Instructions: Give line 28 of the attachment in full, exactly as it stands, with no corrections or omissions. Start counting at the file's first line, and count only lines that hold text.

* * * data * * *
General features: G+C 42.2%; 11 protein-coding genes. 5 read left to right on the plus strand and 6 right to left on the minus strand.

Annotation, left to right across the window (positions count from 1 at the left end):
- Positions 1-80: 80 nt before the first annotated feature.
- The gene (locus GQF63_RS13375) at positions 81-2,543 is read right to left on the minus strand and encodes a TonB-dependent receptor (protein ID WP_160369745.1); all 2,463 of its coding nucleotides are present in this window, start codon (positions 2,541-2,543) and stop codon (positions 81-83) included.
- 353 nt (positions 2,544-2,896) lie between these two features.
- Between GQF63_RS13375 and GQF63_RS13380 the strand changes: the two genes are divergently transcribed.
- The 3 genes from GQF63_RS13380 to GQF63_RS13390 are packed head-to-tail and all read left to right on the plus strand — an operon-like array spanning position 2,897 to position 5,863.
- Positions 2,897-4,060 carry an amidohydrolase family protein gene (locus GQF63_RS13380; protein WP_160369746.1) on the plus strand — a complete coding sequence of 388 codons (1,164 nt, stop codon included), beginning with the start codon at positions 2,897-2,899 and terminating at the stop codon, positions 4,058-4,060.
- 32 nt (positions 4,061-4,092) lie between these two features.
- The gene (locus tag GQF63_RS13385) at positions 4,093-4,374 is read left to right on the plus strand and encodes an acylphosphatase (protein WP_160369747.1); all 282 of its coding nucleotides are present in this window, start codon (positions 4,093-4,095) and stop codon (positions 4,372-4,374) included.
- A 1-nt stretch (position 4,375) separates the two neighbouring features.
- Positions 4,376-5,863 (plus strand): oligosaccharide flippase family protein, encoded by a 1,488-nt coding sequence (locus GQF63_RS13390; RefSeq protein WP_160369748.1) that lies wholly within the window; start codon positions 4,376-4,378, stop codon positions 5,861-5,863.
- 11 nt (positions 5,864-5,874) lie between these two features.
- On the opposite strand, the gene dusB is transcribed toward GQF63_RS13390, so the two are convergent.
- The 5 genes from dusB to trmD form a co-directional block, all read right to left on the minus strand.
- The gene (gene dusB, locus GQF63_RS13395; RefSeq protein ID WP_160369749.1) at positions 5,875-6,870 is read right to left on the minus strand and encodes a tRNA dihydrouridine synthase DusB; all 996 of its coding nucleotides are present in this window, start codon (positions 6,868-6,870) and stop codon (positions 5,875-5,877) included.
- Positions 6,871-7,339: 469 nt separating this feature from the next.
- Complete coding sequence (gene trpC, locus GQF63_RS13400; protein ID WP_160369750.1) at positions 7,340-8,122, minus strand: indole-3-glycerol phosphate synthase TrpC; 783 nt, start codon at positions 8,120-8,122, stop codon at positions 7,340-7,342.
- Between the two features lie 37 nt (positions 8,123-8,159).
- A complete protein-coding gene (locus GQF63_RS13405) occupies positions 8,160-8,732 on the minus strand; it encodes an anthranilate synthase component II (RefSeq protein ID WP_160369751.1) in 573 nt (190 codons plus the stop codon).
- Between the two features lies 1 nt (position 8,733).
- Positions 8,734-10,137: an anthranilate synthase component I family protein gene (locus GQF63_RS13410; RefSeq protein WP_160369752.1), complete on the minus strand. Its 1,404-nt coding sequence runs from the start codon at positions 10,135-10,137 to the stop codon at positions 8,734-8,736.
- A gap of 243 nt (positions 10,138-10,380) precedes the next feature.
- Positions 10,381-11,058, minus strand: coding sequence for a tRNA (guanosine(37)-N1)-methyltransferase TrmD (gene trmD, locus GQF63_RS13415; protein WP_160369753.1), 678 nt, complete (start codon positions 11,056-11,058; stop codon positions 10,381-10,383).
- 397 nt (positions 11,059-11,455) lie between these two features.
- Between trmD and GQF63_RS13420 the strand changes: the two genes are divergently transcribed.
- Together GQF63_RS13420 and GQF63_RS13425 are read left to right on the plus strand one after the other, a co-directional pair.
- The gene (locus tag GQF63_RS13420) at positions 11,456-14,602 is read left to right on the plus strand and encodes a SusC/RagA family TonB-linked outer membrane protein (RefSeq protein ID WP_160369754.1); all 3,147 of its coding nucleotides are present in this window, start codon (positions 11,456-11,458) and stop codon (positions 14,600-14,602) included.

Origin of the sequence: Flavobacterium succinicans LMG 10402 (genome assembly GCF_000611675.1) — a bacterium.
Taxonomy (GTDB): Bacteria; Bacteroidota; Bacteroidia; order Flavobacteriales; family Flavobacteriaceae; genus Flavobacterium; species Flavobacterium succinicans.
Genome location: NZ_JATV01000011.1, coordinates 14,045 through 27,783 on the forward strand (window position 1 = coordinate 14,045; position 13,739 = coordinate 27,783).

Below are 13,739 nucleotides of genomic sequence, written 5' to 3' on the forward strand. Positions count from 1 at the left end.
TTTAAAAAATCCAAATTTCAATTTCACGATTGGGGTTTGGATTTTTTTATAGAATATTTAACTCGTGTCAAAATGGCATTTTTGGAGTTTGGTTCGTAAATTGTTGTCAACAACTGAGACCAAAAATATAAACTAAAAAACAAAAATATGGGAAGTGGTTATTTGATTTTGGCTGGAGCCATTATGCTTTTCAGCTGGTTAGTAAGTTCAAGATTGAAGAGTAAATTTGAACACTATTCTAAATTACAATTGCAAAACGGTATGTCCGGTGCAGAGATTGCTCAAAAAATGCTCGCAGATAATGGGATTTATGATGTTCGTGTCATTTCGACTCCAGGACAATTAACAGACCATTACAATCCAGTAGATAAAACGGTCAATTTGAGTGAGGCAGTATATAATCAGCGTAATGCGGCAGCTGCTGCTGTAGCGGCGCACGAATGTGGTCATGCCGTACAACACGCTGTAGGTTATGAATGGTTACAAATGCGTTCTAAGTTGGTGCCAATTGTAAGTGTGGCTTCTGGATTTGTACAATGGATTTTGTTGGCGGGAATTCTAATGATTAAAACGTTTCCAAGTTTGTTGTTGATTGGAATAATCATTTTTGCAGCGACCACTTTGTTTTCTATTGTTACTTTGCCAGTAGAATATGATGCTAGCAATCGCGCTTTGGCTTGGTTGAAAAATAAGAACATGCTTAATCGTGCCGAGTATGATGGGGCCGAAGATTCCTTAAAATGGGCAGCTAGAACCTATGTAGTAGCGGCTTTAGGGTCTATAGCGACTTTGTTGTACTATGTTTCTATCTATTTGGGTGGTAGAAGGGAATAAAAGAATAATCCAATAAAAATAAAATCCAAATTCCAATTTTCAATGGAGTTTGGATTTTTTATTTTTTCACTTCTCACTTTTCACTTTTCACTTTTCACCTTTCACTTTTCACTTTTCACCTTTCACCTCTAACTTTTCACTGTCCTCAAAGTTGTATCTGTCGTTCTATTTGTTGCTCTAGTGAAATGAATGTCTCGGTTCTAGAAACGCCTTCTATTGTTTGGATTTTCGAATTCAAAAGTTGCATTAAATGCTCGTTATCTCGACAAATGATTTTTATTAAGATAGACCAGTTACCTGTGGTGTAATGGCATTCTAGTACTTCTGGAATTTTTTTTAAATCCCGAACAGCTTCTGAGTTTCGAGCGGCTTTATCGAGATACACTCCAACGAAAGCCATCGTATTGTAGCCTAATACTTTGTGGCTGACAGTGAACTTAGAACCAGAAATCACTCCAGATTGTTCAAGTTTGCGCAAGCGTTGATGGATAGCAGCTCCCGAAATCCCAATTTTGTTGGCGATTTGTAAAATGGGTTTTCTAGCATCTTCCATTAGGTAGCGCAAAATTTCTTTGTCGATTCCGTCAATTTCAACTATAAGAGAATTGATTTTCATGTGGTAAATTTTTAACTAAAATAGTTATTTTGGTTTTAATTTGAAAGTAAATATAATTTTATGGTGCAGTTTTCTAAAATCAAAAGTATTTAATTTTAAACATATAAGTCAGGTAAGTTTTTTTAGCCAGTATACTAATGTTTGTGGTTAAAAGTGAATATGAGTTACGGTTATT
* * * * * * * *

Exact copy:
- The gene (locus tag GQF63_RS13420) at positions 11,456-14,602 is read left to right on the plus strand and encodes a SusC/RagA family TonB-linked outer membrane protein (RefSeq protein ID WP_160369754.1); all 3,147 of its coding nucleotides are present in this window, start codon (positions 11,456-11,458) and stop codon (positions 14,600-14,602) included.